Joseph Smarr

Thoughts on web development, tech, and life.

Month: November 2008

A New Open Stack: Greater than the Sum of its Parts (Internet Identity Workshop 2008b)

A New Open Stack: Greater than the Sum of its Parts
Internet Identity Workshop 2008b
Mountain View, CA
November 10, 2008

Download PPT (5.5MB)

I was asked to give one of the opening overview talks at the Internet Identity Workshop about how the “Open Stack” is getting mainstream sites interested in supporting OpenID, OAuth, and Portable Contacts, because the combined value these technologies offer together is greater than the sum of their parts. Having learned so much myself at previous IIWs, it was both an honor and a unique challenge to address this crowd and do them justice–the audience is a mix of super-savvy veterans and new people just getting interested in the space, and I wanted to please everybody. So I put together a new talk with a new core message: the Open Stack is greater than the sum of its parts, and together these building blocks are delivering enough value to make the proposition a win-win-win for developers, users, and site owners to adopt and embrace.

The talk was well received, and it led to a lively discussion afterwards in the break and at dinner. I can’t wait to see what sessions people will call over the next two days to discuss these issues in more depth. It was certainly a joy to be able to demo running code on Yahoo, Google, and MySpace as part of my talk–this is no longer a theoretical exercise when it comes to talking about putting these standards to work! I was even able to show off a newly developed Android app that uses OAuth and Portable Contacts to allow import into your cell phone from an arbitrary address book. I just found about the app this morning–now that’s the Open Stack in action!

As usual, John McCrea covered the event and provides a great write-up with pictures.

Update: MySpace’s Max Engel captured a good portion of my talk on video.

The Widgets Shall Inherit the Web (Widget Summit 2008)

The Widgets Shall Inherit the Web
Widget Summit 2008
San Francisco, CA
November 4, 2008

Download PPT (7.1MB)

For the second year in a row, I gave a talk at Niall Kennedy‘s Widget Summit in San Francisco. My my, what a difference a year makes! Last year, I was still talking about high-performance JavaScript, and while I’d started working on opening up the social web, the world was a very different place: no OpenSocial, no OAuth, no Portable Contacts, and OpenID was still at version 1.1, with very little mainstream support. Certainly, these technologies were not top-of-mind at a conference about developing web widgets.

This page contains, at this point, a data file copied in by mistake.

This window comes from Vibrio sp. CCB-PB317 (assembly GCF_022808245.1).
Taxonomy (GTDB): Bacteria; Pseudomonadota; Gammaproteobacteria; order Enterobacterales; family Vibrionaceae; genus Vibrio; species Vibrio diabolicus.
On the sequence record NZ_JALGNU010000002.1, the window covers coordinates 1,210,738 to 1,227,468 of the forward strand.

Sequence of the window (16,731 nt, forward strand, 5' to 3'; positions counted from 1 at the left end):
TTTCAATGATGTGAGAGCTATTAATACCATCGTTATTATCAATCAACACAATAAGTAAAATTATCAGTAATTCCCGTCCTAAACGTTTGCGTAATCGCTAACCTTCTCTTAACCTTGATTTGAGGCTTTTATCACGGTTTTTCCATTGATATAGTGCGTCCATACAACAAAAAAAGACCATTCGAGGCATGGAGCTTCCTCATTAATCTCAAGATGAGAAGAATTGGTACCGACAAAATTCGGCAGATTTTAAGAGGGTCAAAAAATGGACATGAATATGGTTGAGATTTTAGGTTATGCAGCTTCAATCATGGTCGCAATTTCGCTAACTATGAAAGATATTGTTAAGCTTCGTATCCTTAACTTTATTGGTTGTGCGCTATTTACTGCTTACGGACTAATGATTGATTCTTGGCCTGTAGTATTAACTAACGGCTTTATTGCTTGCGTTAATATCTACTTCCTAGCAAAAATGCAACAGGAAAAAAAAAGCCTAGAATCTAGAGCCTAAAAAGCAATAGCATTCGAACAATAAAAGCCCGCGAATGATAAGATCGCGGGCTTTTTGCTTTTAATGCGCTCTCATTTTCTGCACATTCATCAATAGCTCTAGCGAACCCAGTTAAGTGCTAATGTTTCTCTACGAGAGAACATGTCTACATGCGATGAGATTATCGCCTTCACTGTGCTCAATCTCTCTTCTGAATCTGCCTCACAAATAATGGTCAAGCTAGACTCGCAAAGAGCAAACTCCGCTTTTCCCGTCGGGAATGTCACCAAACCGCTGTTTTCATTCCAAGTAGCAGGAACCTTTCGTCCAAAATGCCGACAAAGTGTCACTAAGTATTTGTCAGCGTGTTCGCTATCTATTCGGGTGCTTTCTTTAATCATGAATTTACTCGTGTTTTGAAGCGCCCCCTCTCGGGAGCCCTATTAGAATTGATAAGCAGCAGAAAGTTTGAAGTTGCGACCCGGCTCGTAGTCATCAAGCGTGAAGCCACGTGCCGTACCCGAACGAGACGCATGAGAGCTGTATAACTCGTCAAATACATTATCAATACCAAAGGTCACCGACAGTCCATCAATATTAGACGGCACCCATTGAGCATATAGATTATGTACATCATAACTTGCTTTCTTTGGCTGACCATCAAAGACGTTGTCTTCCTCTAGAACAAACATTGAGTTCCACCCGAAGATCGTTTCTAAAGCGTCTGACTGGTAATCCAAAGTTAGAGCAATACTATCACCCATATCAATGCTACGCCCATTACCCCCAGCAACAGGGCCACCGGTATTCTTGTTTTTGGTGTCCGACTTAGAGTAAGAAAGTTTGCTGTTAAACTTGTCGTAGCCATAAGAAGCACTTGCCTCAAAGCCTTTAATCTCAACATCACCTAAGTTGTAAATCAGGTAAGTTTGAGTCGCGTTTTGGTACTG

But this year, the Open Stack was on everybody’s mtheind–starting with Cody Simms’s keynote on Yahoo’s Open Strategy, and following with talks from Google, hi5, and MySpace, all about how they’ve opened up their platforms using OpenSocial, OAuth, and the rest of the Open Stack. My talk was called “The Widgets Shall Inherit the Web”, and it explained how these open building blocks will greatly expand the abilities of widget developers to add value not just inside existing social networks, but across the entire web. John McCrea live-blogged my talk, as well as the follow-on talk from Max Engel of MySpace.
Most of the slides themselves came from my recent talk at Web 2.0 Expo NY, but when adapting my speech to this audience, something struck me: widget developers have actually been ahead of their time, and they’re in the best position of anyone to quickly take advantage of the opening up the social web. After all, widgets assume that someone else is taking care of signing up users, getting them to fill out profiles and find their friends, and sharing activity with one another. Widgets live on top of that existing ecosystem and add value by doing something new and unique. And importantly, it’s a symbiotic relationship–the widget developers can focus on their unique value-add (instead of having to build everything from scratch), and the container sites get additional rich functionality they didn’t have to build themselves.

This is the exactly the virtous cycle that the Open Stack will deliver for the social web, and so to this audience, it was music to their ears.

PS: Yes, I still voted on the same day I gave this talk. I went to the polls first thing in the morning, but I waited in line for over 90 minutes (!), so I missed some of the opening talks. Luckily my talk wasn’t until the afternoon. And of course, it was well worth the wait! 🙂

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